Role of the microbiota in asthma

Published on April 27, 2016   30 min

Other Talks in the Series: Advances in Asthma

Other Talks in the Series: Microbiota

Hi, I'm Brett Finlay. The talk today is about the Role of the Microbiota in Asthma. And I'm situated in the University of British Columbia, in Vancouver, BC.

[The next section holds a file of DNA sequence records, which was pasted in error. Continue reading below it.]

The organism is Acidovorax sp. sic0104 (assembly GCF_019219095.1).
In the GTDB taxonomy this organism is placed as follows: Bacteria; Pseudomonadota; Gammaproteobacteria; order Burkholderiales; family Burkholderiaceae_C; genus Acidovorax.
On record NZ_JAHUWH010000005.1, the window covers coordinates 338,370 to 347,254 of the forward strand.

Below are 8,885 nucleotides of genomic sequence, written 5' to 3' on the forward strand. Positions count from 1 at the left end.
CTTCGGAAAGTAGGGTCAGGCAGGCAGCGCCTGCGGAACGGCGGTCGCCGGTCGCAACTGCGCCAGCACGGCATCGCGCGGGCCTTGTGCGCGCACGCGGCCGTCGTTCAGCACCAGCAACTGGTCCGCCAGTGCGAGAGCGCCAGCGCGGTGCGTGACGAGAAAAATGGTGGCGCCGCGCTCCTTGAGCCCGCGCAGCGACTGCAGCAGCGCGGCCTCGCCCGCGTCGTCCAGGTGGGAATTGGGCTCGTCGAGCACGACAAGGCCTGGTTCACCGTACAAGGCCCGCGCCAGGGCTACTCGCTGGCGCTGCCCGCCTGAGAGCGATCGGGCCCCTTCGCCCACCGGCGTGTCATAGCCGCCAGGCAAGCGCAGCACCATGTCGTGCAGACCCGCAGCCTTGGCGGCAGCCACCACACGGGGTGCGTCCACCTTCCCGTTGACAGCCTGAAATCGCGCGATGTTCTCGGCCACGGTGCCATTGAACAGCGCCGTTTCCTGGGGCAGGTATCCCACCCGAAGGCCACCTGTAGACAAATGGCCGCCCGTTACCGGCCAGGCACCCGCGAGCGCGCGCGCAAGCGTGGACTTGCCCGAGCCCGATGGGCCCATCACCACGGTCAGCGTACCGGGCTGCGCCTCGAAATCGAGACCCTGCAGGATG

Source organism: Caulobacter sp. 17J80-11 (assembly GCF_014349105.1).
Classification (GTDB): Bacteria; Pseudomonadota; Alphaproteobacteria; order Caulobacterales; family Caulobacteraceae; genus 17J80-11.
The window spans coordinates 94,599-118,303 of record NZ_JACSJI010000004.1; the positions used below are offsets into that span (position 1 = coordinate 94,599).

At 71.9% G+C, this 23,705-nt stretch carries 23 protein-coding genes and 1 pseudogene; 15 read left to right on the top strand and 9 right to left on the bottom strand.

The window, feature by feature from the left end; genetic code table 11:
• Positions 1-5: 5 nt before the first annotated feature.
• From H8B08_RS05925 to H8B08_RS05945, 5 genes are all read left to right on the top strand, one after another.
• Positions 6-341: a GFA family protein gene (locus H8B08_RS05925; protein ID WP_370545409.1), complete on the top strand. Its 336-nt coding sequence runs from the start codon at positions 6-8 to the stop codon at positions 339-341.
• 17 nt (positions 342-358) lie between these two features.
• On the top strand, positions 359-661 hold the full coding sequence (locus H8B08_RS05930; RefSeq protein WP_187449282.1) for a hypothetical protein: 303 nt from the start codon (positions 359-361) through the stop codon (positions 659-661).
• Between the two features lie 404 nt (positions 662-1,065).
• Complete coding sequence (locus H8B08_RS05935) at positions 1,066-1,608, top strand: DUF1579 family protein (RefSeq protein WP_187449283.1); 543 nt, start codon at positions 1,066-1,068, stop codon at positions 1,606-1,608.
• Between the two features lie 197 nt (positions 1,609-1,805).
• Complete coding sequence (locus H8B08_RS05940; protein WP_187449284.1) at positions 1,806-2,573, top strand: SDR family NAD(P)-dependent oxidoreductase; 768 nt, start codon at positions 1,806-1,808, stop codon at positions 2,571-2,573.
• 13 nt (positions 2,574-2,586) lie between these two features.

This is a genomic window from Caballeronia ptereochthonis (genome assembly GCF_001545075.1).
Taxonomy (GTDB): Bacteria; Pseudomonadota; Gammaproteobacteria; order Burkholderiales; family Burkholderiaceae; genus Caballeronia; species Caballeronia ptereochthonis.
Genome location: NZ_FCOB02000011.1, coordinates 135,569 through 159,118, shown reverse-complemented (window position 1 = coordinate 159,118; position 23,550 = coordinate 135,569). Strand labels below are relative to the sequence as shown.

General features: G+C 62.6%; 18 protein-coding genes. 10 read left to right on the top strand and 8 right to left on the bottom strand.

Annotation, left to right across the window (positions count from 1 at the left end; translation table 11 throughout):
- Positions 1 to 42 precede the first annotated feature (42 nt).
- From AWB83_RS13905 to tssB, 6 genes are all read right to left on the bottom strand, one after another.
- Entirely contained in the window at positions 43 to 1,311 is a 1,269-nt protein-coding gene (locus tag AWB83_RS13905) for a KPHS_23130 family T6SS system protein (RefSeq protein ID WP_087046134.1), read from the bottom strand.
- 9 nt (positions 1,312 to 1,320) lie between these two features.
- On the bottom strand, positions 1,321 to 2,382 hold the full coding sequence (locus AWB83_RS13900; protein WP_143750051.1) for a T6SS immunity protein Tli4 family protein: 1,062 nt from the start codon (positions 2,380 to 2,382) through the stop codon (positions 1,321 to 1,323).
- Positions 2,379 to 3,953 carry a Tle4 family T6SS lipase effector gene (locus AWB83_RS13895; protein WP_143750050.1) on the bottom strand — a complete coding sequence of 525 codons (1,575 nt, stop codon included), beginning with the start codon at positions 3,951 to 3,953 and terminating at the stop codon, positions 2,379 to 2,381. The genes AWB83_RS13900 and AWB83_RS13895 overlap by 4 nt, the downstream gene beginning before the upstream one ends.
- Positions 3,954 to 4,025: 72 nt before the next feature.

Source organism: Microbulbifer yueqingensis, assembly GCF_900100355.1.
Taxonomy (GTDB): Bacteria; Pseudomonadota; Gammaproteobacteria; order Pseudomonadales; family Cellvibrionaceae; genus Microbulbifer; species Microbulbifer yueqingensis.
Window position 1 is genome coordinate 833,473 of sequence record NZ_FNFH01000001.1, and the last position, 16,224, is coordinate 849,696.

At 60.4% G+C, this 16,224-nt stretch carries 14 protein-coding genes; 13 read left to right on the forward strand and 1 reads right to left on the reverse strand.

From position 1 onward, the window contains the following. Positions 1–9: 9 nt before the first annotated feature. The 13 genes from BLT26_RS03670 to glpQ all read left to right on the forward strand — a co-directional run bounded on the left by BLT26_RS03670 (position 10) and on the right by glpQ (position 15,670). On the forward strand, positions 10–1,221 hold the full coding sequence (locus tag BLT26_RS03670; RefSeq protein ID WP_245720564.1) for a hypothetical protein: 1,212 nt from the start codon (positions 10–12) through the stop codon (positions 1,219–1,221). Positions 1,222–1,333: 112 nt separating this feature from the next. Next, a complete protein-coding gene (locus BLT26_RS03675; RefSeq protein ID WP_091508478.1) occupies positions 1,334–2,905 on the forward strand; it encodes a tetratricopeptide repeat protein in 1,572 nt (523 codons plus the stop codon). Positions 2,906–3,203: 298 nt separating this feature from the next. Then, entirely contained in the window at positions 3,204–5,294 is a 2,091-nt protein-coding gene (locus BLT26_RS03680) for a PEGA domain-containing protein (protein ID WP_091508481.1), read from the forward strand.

So there's a lot of discussion about why diseases, characteristic of Western nations, are increasing. And one of the concepts that's being kicked around is something called the hygiene hypothesis, and this suggests that, perhaps, we're actually living too cleanly in our childhood now and we're not exposed to many microbes we normally would have been exposed to early in life. And there's lack of exposure early in life might mean that later in life, we actually react to these things in various autoimmune type responses. So we know that infectious disease rates have absolutely plummeted in developed countries over the last 50 years. This is due to the advent of vaccines, antibiotics, and also our quest to clean up our world. We sterilize water, we ensure food is safe, and we really have done everything in our control to get rid of microbes, and as a result, we have succeeded in really decreasing infectious disease rates. However, in those same 50 years, we've seen a massive spike in what we call Western lifestyle diseases. These are obesity, type-1 diabetes, asthma, et cetera. And this has corresponded precisely with the decreased infectious diseases. And this has led to the current concept that, well, maybe in our quest to get rid of these infections, we've actually cleaned up our world too much, and as a result, we're actually... Microbes might have something to do with playing a role in how these diseases may actually develop.